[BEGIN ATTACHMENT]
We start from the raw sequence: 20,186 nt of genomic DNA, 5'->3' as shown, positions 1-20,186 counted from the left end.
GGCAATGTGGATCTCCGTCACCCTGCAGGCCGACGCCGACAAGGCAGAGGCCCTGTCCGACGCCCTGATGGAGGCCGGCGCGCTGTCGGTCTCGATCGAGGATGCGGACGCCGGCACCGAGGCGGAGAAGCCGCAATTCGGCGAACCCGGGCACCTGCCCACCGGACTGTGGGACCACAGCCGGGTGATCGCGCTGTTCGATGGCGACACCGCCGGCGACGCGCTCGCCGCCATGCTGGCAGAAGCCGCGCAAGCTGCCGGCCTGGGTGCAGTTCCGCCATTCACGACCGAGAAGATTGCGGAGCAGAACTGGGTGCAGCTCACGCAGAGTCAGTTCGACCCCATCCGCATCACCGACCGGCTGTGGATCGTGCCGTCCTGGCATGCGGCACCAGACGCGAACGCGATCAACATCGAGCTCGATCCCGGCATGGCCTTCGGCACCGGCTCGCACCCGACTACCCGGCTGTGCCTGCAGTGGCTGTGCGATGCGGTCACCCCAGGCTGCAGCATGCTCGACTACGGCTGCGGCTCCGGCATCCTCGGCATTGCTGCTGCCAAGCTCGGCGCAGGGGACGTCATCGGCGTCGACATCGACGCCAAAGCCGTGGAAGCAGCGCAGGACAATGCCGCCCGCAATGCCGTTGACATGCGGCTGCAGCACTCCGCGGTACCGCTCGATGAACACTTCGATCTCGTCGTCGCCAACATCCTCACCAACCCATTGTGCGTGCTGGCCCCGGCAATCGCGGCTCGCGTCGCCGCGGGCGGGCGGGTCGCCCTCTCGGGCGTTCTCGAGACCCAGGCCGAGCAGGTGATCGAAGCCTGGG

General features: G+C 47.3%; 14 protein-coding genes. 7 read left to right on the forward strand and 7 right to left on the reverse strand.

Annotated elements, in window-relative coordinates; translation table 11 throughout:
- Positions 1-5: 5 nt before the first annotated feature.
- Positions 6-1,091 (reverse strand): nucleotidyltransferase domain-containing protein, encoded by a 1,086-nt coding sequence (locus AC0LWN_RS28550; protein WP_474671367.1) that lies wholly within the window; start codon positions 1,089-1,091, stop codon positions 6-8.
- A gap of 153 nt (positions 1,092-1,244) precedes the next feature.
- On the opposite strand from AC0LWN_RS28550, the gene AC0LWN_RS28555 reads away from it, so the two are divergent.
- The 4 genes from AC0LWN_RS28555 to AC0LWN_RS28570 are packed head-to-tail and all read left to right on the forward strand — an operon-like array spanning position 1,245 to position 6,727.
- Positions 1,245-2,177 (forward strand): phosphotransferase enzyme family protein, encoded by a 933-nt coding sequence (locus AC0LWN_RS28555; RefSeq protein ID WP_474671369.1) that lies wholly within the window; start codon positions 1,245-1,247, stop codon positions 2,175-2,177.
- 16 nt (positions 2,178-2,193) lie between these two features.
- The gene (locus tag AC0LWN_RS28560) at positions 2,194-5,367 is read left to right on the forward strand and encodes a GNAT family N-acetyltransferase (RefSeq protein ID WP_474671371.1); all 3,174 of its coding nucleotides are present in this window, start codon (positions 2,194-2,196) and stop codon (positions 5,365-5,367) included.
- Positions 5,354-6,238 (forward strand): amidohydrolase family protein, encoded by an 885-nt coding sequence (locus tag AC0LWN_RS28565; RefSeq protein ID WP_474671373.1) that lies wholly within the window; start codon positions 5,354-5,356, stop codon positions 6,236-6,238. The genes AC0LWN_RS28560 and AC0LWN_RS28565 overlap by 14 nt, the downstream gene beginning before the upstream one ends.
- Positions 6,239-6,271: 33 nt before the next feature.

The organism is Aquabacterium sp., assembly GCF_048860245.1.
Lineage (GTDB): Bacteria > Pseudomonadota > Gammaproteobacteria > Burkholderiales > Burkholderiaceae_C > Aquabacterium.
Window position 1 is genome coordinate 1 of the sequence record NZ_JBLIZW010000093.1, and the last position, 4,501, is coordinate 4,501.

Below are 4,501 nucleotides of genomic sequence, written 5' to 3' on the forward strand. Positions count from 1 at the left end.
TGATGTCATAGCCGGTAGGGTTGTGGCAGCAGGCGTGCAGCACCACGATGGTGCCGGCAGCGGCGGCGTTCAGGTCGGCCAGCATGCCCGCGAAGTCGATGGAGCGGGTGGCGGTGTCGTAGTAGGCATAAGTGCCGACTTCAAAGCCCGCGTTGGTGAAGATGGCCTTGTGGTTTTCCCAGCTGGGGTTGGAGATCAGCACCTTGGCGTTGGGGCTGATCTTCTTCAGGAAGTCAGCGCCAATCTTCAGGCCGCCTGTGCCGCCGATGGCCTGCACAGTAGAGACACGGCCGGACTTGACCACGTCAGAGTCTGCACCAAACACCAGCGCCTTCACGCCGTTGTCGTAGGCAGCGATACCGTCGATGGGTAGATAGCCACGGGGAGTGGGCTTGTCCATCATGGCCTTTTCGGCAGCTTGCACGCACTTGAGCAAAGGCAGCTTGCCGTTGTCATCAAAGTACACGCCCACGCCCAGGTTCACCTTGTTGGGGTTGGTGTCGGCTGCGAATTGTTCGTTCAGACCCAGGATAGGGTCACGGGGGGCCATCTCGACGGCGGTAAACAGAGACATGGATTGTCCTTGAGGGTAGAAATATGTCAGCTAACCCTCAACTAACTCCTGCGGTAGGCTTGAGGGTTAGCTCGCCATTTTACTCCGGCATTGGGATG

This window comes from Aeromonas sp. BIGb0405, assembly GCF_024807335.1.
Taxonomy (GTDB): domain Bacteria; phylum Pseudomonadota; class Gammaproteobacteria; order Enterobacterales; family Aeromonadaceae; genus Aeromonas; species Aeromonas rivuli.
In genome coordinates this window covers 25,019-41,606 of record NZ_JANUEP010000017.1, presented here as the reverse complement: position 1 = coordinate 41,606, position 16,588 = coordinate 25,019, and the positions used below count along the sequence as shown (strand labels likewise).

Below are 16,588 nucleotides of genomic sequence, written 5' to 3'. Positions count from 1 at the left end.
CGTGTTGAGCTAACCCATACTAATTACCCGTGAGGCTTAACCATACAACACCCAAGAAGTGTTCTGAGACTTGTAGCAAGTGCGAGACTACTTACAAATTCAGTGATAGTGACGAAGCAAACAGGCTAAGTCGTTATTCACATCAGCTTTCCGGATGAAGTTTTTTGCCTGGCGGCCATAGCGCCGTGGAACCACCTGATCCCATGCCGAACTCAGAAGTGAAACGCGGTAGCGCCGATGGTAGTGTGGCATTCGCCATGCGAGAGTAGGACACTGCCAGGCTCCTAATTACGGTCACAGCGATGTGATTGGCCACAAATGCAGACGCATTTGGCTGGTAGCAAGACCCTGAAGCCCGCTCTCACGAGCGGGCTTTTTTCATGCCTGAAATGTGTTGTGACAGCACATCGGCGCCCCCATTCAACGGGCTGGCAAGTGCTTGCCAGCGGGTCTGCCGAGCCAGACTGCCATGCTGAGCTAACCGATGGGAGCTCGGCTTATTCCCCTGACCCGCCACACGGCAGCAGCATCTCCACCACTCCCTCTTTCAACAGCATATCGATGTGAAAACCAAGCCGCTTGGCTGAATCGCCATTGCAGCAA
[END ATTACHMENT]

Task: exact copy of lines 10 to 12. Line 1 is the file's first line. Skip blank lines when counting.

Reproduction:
- Positions 1,245-2,177 (forward strand): phosphotransferase enzyme family protein, encoded by a 933-nt coding sequence (locus AC0LWN_RS28555; RefSeq protein ID WP_474671369.1) that lies wholly within the window; start codon positions 1,245-1,247, stop codon positions 2,175-2,177.
- 16 nt (positions 2,178-2,193) lie between these two features.
- The gene (locus tag AC0LWN_RS28560) at positions 2,194-5,367 is read left to right on the forward strand and encodes a GNAT family N-acetyltransferase (RefSeq protein ID WP_474671371.1); all 3,174 of its coding nucleotides are present in this window, start codon (positions 2,194-2,196) and stop codon (positions 5,365-5,367) included.